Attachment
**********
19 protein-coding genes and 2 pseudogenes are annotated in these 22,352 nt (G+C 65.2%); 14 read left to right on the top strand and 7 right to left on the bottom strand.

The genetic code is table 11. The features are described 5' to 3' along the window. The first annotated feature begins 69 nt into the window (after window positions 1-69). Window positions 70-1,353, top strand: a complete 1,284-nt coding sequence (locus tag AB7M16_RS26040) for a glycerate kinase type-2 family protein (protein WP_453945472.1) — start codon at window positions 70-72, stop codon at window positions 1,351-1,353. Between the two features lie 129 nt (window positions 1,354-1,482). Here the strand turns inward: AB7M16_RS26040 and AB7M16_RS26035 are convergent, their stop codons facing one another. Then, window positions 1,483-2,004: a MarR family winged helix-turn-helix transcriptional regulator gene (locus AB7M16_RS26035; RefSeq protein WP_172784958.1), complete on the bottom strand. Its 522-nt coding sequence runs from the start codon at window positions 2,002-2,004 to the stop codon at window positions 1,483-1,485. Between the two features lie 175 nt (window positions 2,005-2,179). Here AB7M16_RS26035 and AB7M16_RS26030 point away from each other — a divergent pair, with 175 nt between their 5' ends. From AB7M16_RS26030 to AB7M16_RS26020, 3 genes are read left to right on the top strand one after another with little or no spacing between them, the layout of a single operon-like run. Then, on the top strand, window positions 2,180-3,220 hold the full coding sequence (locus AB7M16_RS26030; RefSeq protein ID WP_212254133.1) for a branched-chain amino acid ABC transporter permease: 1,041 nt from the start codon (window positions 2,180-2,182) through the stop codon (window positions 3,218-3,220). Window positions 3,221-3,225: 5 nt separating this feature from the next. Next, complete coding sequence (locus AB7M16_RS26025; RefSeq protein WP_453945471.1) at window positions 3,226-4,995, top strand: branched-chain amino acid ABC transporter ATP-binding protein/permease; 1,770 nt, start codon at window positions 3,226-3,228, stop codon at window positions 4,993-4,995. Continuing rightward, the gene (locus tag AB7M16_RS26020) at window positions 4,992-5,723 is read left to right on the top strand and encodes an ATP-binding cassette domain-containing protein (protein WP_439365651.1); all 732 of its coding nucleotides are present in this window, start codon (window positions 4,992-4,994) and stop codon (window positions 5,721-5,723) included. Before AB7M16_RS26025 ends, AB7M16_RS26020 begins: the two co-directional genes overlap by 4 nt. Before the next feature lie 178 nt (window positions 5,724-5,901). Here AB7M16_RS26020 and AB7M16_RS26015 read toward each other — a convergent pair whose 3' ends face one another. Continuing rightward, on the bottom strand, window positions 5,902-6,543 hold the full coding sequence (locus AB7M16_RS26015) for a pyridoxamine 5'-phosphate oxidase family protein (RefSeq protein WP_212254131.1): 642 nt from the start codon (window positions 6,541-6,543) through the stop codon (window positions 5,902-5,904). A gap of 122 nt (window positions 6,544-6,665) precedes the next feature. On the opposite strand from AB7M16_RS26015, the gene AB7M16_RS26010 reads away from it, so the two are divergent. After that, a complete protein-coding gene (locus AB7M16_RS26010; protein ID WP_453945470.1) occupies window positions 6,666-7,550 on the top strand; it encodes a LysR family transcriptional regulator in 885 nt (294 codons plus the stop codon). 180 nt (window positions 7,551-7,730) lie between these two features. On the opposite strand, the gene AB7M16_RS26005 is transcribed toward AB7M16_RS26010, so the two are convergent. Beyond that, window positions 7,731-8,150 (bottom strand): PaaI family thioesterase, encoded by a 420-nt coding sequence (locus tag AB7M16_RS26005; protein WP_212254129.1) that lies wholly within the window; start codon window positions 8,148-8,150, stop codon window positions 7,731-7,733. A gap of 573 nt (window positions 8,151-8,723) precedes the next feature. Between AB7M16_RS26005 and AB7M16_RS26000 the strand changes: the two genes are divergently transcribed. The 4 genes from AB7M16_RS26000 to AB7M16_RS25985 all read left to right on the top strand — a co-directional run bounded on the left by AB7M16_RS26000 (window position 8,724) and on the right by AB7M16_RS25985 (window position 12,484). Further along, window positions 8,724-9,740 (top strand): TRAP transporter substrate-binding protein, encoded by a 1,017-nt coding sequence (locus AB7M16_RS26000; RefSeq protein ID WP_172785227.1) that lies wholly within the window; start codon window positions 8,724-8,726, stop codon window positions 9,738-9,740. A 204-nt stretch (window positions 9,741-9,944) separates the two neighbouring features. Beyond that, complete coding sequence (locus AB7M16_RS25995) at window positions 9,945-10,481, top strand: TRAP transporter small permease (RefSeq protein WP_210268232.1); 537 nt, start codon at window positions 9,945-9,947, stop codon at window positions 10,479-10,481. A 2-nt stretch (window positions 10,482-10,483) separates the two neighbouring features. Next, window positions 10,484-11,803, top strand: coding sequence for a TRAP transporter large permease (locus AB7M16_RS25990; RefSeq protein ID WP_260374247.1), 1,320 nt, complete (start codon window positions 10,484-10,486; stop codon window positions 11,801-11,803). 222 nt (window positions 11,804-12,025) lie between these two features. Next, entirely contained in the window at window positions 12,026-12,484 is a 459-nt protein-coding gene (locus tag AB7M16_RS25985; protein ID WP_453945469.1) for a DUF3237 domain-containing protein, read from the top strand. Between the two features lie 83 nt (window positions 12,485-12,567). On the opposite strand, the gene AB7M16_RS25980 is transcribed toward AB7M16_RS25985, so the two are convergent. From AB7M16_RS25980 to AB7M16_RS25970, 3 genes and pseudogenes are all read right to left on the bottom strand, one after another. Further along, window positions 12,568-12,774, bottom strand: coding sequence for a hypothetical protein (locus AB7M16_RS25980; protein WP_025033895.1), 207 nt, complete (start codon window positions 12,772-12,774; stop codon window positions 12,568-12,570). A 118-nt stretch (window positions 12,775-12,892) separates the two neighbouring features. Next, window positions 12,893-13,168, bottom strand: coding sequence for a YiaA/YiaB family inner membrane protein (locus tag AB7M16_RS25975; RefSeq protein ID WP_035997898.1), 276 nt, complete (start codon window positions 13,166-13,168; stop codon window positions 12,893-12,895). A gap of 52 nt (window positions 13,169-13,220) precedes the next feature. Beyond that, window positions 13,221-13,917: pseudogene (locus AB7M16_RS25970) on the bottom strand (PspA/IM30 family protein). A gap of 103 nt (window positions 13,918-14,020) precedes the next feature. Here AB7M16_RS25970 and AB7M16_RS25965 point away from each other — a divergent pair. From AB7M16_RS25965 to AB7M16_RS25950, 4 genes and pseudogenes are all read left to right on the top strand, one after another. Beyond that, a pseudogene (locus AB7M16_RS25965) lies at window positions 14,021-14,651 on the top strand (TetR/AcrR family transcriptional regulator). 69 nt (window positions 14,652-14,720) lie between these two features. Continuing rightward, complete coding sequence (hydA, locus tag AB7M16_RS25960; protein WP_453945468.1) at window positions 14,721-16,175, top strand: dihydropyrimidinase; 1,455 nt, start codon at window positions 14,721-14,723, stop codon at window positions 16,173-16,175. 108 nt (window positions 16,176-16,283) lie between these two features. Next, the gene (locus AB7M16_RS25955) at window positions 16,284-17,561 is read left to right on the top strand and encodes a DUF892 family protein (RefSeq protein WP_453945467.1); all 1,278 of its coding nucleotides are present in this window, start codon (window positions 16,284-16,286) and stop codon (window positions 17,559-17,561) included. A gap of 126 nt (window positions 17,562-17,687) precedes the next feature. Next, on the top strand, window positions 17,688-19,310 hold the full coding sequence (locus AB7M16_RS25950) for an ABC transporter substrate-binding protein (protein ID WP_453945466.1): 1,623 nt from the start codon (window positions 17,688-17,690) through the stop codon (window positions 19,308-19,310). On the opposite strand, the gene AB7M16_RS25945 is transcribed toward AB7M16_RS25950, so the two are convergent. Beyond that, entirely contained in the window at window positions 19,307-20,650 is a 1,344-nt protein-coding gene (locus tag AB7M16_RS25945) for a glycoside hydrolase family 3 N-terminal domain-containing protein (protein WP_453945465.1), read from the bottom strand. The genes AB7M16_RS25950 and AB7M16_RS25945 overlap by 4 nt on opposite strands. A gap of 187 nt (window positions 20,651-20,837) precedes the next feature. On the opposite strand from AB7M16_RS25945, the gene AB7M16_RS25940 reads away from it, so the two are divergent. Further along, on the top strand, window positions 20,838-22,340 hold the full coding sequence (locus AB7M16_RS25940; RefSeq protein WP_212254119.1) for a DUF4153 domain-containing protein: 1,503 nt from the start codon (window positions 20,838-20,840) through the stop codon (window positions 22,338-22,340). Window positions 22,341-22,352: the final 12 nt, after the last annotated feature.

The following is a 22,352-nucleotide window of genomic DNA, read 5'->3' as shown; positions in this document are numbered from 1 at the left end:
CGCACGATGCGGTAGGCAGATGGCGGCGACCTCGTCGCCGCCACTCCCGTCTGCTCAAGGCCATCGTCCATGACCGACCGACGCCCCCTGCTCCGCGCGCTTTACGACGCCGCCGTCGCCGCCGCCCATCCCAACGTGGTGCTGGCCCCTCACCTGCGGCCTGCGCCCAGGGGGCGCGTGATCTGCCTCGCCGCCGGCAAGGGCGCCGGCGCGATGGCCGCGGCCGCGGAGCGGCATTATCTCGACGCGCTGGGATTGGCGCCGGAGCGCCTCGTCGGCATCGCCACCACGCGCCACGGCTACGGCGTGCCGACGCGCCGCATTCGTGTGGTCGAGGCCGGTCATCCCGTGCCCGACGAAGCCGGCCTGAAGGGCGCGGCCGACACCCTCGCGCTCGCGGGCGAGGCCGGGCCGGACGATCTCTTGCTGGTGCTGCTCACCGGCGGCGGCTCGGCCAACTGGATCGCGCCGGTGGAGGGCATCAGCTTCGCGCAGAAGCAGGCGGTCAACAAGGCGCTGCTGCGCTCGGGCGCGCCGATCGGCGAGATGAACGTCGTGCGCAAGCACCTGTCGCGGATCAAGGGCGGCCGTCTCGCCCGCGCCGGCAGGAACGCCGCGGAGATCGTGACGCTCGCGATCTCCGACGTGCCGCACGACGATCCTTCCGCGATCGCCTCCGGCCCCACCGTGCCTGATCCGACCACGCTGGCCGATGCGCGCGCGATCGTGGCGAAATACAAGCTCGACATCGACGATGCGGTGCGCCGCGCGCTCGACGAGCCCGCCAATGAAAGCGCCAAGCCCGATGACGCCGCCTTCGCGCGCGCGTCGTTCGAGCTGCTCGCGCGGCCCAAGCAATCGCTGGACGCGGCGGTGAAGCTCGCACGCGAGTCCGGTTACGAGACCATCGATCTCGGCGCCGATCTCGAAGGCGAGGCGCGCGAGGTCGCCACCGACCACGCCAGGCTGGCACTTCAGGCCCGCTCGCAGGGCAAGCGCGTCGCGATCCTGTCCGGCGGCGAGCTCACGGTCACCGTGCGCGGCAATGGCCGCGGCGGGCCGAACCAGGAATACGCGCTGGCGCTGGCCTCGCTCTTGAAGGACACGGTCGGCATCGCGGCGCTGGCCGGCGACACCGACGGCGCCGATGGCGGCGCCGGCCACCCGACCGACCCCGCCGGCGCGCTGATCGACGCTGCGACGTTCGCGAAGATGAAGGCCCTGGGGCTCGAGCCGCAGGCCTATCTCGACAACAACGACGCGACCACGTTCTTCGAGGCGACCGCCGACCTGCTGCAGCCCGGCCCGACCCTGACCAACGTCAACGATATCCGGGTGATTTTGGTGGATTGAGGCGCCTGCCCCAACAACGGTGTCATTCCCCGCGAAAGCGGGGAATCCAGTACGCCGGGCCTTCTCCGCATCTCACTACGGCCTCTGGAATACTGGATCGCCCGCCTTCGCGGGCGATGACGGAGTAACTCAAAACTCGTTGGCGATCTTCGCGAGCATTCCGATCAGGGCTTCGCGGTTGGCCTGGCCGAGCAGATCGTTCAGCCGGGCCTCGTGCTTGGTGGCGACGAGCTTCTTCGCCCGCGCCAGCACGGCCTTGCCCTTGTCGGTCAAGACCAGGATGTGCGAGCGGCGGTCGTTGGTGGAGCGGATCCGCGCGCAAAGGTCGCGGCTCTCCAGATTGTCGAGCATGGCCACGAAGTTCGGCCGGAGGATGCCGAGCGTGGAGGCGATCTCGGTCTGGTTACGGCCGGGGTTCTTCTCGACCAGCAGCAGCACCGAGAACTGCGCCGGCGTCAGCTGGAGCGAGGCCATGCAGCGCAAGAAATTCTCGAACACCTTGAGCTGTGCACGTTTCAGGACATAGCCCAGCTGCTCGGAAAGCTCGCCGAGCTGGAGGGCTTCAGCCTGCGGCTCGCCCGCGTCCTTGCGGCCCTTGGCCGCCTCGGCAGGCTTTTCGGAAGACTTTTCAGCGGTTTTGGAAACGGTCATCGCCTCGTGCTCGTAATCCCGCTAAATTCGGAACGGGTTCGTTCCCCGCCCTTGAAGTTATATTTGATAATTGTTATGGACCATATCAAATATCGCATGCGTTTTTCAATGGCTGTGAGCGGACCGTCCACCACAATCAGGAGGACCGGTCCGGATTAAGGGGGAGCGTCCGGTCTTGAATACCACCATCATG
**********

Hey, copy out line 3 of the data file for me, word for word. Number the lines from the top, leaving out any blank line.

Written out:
The following is a 22,352-nucleotide window of genomic DNA, read 5'->3' as shown; positions in this document are numbered from 1 at the left end: